Xcel Energy (NYSE:XEL) Chairman, President and CEO Ben Fowke said April 30 that he is excited at the opportunity to assume control of the 200-MW Courtenay wind power project in North Dakota, and to finally resolve long-running prudency questions about its Monticello nuclear plant in Minnesota.
Fowke made his remarks during a regular quarterly earnings call with financial analysts. The Xcel Energy CEO said the company is in the process of acquiring the wind project in Stutsman County, N.D.
Immediately after the conference call, Xcel Energy issued a news release said it is asking regulators in Minnesota and North Dakota to allow the company to build and own the 200-MW project near Jamestown, N.D.
“The Courtenay project is an important part of our aggressive plans to reduce carbon emissions and double our commitment to renewable energy resources in the most cost effective way possible,” said Chris Clark, president of Northern States Power Co.-Minnesota, an Xcel Energy company.
The project will create an estimated 200 construction jobs and about 10 permanent jobs for operations and maintenance.
Xcel officials indicated that “for various reasons, developers have decided to exit” the wind project. The current developer is Geronimo Energy. Xcel Energy already had a power purchase agreement (PPA) with the project in 2013.
In more recent times, the project’s interconnection request has bogged down and the Midcontinent Independent System Operator (MISO) has said the developer has failed to make necessary payments.
Fowke said Xcel Energy needs regulatory decisions soon to get Courtenay wind farm into construction by late summer. Xcel Energy plans to get Courtenay into operation in October of 2016 and receives production tax credits (PTC) from the operation.
Fowke deemed Courtenay “a great project” and an “indirect” way to hedge natural gas. That’s because the levelized cost is very reasonable when compared to gas, the CEO said.
Xcel named top wind provider by the American Wind Energy Association (AWEA) for several years in a row, Fowke said during the call. The CEO also added that Xcel brought two key transmission line projects into service recently.
Xcel Energy previously announced plans to deliver more than 60% carbon-free energy by 2030.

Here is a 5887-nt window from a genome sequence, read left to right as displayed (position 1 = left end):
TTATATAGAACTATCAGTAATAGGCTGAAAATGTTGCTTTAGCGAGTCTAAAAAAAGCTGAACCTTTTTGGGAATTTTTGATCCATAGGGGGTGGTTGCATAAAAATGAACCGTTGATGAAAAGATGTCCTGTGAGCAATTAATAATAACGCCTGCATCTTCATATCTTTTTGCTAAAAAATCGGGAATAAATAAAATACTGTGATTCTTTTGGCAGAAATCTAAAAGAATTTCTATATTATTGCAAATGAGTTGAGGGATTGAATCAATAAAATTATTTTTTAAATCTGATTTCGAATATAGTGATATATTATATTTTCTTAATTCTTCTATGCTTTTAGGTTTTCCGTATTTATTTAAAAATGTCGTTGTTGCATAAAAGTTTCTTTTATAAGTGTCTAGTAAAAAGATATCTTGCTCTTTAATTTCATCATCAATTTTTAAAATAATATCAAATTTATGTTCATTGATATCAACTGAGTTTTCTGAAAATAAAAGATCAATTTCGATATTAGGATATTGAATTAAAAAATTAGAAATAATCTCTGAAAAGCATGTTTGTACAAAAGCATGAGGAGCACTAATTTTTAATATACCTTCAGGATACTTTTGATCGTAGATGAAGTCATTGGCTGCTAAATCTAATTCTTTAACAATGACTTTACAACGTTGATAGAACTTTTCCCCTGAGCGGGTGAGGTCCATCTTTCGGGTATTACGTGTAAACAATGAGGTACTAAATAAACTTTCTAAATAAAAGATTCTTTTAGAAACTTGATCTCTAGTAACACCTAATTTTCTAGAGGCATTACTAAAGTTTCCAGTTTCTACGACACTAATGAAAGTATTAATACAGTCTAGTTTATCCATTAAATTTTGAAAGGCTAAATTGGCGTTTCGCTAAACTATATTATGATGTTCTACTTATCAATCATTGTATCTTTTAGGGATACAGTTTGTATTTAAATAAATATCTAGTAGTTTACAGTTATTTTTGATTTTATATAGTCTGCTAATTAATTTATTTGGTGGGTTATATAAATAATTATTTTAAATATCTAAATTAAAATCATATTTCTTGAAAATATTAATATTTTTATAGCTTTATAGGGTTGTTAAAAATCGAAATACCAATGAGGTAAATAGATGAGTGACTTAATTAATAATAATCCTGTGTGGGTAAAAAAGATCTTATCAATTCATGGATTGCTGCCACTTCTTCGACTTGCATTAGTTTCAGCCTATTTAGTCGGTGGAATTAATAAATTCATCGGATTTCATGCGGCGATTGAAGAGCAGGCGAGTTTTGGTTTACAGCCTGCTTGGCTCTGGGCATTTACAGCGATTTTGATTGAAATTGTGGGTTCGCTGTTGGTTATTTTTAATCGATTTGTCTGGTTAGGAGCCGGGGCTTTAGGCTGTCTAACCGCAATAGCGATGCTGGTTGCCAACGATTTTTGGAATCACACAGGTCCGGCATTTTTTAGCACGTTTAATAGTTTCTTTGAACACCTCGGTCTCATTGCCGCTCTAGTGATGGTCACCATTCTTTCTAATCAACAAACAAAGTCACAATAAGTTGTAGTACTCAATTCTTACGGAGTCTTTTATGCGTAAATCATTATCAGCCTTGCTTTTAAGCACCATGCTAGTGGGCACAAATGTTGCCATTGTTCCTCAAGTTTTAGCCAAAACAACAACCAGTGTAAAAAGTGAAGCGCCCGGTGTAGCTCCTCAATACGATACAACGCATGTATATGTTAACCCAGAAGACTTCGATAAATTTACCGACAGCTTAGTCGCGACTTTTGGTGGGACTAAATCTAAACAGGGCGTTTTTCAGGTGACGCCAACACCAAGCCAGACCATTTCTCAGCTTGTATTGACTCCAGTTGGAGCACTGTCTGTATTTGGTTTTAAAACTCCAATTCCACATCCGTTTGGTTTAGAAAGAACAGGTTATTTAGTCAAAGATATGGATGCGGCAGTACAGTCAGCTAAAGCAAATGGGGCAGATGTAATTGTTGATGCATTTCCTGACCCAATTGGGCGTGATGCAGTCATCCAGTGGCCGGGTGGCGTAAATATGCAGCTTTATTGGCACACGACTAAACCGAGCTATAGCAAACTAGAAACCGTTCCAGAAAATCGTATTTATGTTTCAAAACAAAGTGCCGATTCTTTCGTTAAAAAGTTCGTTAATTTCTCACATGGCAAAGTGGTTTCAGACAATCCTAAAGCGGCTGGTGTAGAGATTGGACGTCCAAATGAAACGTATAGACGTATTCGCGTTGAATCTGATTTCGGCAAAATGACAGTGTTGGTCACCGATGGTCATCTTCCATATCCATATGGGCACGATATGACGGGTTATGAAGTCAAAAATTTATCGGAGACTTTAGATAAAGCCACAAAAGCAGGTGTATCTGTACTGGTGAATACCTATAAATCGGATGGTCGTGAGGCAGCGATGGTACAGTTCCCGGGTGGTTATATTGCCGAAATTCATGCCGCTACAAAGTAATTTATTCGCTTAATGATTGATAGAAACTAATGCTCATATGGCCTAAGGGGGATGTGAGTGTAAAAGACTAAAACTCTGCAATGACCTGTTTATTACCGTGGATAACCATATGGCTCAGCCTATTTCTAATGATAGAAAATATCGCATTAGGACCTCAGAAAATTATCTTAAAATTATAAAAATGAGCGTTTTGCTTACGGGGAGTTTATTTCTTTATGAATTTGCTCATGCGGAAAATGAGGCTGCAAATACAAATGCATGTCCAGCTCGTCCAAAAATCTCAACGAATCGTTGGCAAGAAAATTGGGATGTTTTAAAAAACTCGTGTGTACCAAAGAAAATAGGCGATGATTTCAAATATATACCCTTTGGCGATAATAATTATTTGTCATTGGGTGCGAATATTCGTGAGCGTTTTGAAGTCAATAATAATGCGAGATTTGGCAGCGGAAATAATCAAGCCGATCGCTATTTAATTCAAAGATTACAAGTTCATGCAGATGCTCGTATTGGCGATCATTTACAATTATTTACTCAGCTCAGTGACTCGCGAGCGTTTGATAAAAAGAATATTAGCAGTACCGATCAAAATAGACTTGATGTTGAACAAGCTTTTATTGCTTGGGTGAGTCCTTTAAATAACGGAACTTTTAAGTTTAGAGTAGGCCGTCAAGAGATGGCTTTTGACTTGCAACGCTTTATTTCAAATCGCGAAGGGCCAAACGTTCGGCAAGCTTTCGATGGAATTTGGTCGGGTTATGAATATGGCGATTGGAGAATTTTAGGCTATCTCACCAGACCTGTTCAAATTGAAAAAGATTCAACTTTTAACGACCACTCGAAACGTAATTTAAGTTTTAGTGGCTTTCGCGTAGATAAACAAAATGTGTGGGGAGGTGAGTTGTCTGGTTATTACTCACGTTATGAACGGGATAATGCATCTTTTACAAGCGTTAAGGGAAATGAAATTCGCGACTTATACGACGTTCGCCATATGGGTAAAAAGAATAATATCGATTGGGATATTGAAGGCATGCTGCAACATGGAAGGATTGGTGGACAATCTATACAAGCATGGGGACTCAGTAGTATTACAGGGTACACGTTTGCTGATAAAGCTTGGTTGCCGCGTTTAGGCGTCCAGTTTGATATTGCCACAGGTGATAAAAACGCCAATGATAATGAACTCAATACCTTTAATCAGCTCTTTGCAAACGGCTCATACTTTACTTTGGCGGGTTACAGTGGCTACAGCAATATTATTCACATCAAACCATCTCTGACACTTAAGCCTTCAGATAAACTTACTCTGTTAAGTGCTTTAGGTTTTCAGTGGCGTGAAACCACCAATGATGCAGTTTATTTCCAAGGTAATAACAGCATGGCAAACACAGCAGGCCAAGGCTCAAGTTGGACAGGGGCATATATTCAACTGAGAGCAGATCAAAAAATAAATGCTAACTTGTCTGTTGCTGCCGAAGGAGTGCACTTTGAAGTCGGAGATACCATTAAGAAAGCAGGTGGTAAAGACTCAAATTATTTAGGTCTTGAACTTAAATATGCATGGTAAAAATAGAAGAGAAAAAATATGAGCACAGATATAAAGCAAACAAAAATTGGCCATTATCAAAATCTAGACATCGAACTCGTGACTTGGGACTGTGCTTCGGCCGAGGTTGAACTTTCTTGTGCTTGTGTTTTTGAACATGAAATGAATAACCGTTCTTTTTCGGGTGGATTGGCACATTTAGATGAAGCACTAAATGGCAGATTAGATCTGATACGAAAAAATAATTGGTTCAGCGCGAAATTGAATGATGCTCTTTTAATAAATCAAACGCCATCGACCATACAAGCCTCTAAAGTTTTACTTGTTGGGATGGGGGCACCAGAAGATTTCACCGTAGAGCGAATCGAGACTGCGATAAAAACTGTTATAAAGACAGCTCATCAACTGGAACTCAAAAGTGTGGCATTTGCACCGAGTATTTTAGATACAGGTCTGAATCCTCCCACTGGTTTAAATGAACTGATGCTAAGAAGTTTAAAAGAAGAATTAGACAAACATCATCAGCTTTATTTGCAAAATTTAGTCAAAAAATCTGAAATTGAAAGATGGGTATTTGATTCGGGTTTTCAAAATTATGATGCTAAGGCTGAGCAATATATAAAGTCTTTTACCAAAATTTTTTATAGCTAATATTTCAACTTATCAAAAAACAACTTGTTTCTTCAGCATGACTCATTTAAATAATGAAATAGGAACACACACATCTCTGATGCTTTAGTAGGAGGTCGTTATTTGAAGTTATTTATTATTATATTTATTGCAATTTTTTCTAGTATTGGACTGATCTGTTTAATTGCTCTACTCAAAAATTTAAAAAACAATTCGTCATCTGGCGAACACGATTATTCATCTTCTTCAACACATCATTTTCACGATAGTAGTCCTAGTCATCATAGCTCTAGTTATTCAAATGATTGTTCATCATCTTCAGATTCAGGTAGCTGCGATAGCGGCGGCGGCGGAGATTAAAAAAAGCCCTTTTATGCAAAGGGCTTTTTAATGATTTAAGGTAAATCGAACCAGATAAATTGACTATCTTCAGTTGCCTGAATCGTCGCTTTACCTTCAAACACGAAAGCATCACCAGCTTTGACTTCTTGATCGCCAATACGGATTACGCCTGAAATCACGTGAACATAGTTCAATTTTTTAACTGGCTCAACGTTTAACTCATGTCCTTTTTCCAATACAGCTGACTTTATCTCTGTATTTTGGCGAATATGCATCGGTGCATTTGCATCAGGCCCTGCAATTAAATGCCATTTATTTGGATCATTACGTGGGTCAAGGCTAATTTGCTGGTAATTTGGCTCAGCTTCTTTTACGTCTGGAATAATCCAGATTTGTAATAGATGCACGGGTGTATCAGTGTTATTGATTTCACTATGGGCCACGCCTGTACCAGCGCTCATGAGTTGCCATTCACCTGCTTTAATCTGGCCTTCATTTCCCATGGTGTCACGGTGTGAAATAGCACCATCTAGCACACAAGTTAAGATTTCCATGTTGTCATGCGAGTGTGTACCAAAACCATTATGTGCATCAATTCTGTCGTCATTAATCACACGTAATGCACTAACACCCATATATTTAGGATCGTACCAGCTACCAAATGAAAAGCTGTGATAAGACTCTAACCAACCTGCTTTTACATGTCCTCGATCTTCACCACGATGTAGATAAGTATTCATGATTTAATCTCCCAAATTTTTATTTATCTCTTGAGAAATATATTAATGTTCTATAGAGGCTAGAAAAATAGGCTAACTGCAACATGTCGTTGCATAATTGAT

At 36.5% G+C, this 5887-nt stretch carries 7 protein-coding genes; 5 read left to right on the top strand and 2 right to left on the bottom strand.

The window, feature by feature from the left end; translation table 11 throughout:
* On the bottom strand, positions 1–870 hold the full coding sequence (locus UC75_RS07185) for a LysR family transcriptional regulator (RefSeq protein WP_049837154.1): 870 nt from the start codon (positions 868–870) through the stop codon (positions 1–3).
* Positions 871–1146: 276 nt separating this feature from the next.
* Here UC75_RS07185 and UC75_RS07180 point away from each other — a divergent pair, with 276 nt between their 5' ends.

Xcel Energy gets resolution of Monticello issues
The company has also recently brought some major regulatory proceedings to a close. It has been involved in various regulatory cases in Colorado, Minnesota and South Dakota, officials said.
One long-running case involved a prudence filing for the Monticello nuclear plant, which was resolved in March.
“We continue to believe we acted prudently” at Monticello, but the important thing is that customers will benefit from a diverse portfolio, Fowke said. While Xcel disagrees with some aspects of the ruling, from the Minnesota Public Service Commission, the action but it does resolve some regulatory “overhang,” Fowke said.
The company’s original estimate was $320m and final cost was $665m (total capitalized costs were $748m, which includes allowance for funds used during construction or AFUDC).
The PSC allowed full recovery, including a return, on $415 million of project costs (inclusive of AFUDC). The PSC also allowed recovery of the costs for the remaining $333m of project costs, however with no return on investment.
As a result, Xcel Energy recorded a pre-tax impairment charge of $129m recorded in the first quarter.
Colorado also resolved a multi-year electric rate case in February and South Dakota is implementing revised rates in 2015.
“We had a solid first quarter, with progress on several fronts,” said Fowke. “We achieved regulatory certainty with rate case decisions in Colorado and Minnesota and resolution in connection with the Monticello nuclear facility prudence review.”
Xcel Energy reported 2015 first quarter GAAP earnings of $152m, or 30 cents per share, compared with $261m, or 52 cents per share, in the same period in 2014.
The decrease in ongoing earnings was largely attributable to the negative impact of weather. The extreme cold weather experienced in the first quarter of 2014 positively impacted earnings by approximately 5 cents per share. The weather in 2015 was closer to normal, resulting in a net negative variance when comparing periods.
Other factors include higher depreciation, operating and maintenance expenses, property taxes and lower allowance for funds used during construction. These amounts were partially offset by earnings from higher electric margins due to new rates and riders in various jurisdictions.